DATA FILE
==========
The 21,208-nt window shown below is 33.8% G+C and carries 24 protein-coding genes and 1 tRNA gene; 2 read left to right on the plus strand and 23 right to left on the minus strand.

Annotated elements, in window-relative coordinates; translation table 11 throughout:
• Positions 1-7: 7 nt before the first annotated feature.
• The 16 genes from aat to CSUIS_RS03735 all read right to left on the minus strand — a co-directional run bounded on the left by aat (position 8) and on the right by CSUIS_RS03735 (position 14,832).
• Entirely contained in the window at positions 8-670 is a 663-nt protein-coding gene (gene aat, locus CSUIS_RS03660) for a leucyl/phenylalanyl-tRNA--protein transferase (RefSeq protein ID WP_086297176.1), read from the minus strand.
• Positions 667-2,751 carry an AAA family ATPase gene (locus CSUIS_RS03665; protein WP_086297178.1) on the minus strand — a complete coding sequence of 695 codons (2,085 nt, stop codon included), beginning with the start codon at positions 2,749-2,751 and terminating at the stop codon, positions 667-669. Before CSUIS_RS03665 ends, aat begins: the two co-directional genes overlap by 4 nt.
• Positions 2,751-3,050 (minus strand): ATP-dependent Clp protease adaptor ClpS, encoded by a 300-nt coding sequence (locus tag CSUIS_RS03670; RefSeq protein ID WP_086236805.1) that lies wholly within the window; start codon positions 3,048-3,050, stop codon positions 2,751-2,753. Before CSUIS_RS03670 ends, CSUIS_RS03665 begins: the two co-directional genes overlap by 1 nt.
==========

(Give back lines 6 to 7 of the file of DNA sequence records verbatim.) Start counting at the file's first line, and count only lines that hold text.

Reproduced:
• Positions 667-2,751 carry an AAA family ATPase gene (locus CSUIS_RS03665; protein WP_086297178.1) on the minus strand — a complete coding sequence of 695 codons (2,085 nt, stop codon included), beginning with the start codon at positions 2,749-2,751 and terminating at the stop codon, positions 667-669. Before CSUIS_RS03665 ends, aat begins: the two co-directional genes overlap by 4 nt.
• Positions 2,751-3,050 (minus strand): ATP-dependent Clp protease adaptor ClpS, encoded by a 300-nt coding sequence (locus tag CSUIS_RS03670; RefSeq protein ID WP_086236805.1) that lies wholly within the window; start codon positions 3,048-3,050, stop codon positions 2,751-2,753. Before CSUIS_RS03670 ends, CSUIS_RS03665 begins: the two co-directional genes overlap by 1 nt.